Sampling soil effectively
Ideally, you want to know the physical and chemical characteristics of every cubic centimetre of your soil. But testing the whole paddock would be impossible. So you have to take samples.
Those samples must be representative of the whole paddock or the results will be useless. So what is the best way to collect samples that you can be reasonably sure are representative of the whole paddock?
- Start with a plan. Why are you sampling? What do you need to know? Which areas give you most concern? Give yourself enough lead time if you’re preparing for planting.
- Use stainless steel tools wherever possible, or at least carbon steel. Don’t use any galvanised equipment, such as buckets, as these will contaminate the samples with zinc. Tools to use include an auger, a shovel or spade, a trowel, a soil corer and a ruler.
- Put the samples in clean plastic containers or bags that can be sealed.
- For best results in the long term, sample every year. The results will give you a complete history of your soil management and show you trends over time.
- Sample at the same time every year. Otherwise, results cannot be reliably compared, as weather, temperature, fertiliser regime and crop growth stage will alter them.
- Identify any areas that particularly concern you, such as wet sites or low-yield sites, and sample these separately: they might need different treatment.
- Record the sampling locations so you can use them again next time for comparison. A GPS receiver is ideal, but a property map and a pencil will do. An aerial photo will help you to identify sites that show different growth and that might therefore need different treatment.
- Because natural soils are not uniform (they are heterogeneous), you must collect enough samples to cover the range of variations in soil properties. Collecting not enough samples will miss some of the variation and will lead to over- or underestimation of results. So the more samples you can collect and combine into one representative sample for the paddock, the better. Note that we are talking about analysing only one sample per paddock (or area), but that this sample is a composite of several samples that you have mixed to get an “average” sample. The actual number of samples to collect and combine depends on the size and uniformity of your paddock and your willingness to dig them all. The more the better, but we suggest 10 to 20 per paddock. Aim to collect samples that represent the different features of the site, such as slope, aspect, elevation and soil moisture availability.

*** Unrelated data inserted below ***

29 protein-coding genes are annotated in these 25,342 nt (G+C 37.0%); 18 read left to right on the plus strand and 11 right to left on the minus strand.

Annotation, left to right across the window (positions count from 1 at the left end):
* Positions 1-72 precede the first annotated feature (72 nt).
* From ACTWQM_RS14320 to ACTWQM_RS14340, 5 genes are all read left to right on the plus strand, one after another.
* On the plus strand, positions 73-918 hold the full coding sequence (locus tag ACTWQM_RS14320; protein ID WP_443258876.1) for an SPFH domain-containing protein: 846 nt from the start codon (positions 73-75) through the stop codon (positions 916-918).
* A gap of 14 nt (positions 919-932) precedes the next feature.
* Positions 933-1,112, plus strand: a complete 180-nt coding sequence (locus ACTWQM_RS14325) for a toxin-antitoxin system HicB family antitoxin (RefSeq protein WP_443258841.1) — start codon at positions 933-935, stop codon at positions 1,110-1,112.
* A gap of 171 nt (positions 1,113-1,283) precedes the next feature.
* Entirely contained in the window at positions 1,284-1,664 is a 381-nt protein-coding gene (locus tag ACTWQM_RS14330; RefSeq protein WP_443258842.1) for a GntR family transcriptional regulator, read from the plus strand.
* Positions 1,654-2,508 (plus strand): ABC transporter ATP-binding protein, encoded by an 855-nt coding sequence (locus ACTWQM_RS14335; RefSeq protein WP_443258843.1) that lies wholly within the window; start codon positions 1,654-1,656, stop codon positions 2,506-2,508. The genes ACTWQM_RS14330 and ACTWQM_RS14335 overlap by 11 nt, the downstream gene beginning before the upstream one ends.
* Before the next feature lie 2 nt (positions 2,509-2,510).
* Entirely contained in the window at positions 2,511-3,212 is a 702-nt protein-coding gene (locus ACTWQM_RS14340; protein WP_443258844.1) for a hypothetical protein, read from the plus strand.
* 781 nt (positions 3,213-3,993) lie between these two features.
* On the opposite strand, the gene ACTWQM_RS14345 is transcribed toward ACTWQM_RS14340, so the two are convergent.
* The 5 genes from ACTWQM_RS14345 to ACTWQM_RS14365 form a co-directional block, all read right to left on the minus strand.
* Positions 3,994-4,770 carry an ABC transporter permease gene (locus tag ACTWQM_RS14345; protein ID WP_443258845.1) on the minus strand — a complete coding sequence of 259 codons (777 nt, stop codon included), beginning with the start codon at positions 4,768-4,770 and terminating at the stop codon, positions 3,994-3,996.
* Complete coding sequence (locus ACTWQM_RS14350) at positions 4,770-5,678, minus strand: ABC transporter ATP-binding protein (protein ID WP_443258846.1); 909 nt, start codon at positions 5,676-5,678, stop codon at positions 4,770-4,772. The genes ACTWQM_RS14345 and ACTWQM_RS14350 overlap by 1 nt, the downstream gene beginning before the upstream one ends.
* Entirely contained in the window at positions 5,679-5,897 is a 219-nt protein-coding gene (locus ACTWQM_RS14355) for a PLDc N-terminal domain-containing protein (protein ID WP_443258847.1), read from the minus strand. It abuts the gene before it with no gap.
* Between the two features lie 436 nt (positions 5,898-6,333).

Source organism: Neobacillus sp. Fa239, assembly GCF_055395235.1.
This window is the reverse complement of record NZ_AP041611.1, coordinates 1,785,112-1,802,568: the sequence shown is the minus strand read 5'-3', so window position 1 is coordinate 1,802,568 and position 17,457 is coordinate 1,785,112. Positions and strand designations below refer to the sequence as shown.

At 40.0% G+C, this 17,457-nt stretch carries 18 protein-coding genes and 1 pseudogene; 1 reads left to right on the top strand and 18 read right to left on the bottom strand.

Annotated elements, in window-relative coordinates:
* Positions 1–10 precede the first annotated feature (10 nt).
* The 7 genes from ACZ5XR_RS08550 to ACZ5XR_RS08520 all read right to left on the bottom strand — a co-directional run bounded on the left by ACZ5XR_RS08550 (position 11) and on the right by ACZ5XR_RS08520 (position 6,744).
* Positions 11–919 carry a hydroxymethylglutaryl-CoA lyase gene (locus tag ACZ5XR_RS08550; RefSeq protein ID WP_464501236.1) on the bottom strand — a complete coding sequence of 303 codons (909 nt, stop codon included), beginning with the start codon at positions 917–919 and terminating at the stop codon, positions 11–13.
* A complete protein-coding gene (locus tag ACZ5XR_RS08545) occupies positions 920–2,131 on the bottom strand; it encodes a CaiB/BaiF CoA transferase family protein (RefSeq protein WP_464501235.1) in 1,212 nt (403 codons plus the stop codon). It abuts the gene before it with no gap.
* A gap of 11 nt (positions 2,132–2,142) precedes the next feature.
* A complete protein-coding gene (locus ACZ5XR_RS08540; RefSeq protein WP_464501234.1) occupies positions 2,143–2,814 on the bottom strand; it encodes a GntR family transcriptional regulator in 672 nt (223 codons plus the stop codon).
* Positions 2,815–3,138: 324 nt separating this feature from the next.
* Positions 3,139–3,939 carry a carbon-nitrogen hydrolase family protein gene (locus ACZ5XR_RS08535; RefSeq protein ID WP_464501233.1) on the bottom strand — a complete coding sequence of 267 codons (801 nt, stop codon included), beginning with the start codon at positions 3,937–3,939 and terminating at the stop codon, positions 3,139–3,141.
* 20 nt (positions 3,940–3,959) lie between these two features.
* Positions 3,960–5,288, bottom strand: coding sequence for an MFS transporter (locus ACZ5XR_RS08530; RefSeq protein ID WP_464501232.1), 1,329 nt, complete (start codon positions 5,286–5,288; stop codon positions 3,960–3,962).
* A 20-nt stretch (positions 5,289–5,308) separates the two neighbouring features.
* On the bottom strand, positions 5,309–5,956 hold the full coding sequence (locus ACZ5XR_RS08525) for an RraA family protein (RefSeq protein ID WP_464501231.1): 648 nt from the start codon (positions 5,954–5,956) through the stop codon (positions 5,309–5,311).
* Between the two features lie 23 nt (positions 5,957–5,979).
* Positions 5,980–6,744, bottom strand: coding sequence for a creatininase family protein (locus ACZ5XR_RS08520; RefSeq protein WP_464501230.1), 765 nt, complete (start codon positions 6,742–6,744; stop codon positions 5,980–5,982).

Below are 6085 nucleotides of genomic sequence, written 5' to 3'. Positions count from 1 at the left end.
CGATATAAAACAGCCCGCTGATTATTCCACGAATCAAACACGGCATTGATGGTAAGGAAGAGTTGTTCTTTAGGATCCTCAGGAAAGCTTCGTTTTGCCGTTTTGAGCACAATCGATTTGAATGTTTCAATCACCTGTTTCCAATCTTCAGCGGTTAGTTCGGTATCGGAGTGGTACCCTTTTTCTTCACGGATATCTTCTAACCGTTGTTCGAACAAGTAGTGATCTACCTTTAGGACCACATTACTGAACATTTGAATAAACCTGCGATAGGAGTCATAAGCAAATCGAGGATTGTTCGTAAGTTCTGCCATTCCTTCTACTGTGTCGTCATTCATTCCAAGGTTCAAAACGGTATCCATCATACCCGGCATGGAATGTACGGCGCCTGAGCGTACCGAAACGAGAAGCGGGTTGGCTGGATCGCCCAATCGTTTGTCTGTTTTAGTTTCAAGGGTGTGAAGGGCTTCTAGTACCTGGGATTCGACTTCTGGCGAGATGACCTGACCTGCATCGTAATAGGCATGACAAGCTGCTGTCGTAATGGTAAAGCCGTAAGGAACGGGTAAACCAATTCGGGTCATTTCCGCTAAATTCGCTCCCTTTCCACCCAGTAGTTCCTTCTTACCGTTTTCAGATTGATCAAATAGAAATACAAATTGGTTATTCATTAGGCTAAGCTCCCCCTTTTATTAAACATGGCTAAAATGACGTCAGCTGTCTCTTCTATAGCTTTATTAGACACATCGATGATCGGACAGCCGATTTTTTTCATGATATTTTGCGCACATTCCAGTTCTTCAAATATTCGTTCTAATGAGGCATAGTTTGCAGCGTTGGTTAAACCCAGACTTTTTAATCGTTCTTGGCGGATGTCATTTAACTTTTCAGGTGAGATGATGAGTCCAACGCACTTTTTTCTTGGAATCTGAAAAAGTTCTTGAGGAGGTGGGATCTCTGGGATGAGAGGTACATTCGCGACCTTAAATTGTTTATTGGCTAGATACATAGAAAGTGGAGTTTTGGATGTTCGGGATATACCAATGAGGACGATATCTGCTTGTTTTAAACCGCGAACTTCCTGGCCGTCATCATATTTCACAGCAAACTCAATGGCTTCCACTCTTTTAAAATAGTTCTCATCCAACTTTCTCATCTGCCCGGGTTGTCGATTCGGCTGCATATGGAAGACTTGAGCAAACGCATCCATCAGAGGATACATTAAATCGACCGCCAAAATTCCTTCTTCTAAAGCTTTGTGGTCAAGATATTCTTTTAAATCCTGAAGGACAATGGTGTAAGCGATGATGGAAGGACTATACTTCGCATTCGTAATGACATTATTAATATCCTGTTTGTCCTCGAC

- If it is clear that your paddock has more than one soil type in it, then collect separate samples for each soil type. Don’t combine soil types.
- At each site, collect soil from three depth ranges: 0–100 mm, 100–300 mm and 300–600 mm. Contrary to common practice, SESL advises clients to pay attention to the nutrients (and moisture) in the subsoil, where most plant roots extend, in addition to the topsoil. Don’t mix the samples from the different depths.
- Certain sites should not be sampled. These include bands where was fertiliser was applied, paddock boundaries and fence lines, cattle camps, former material stockpile sites, dip sites and sites where old buildings once stood. If you think that a site is a one-off exception in the paddock, skip it.
- When combining the 10 to 20 subsamples per paddock into one composite sample (per depth), mix them thoroughly to make the soil as uniform as possible. Then take about 500 g of that composite to send off for analysis. Seal it well so it doesn’t spill during transport.
In summary, you should end up with three samples per paddock (or special area), one for each sampling depth. Send them to your preferred lab with full details: name, address, date, paddock name, soil depth, crop or pasture, and your reasons for wanting an analysis, such as fertiliser program, nutrient deficiency or concern about salinity. Allow plenty of lead time for both the analysis and your follow-up actions.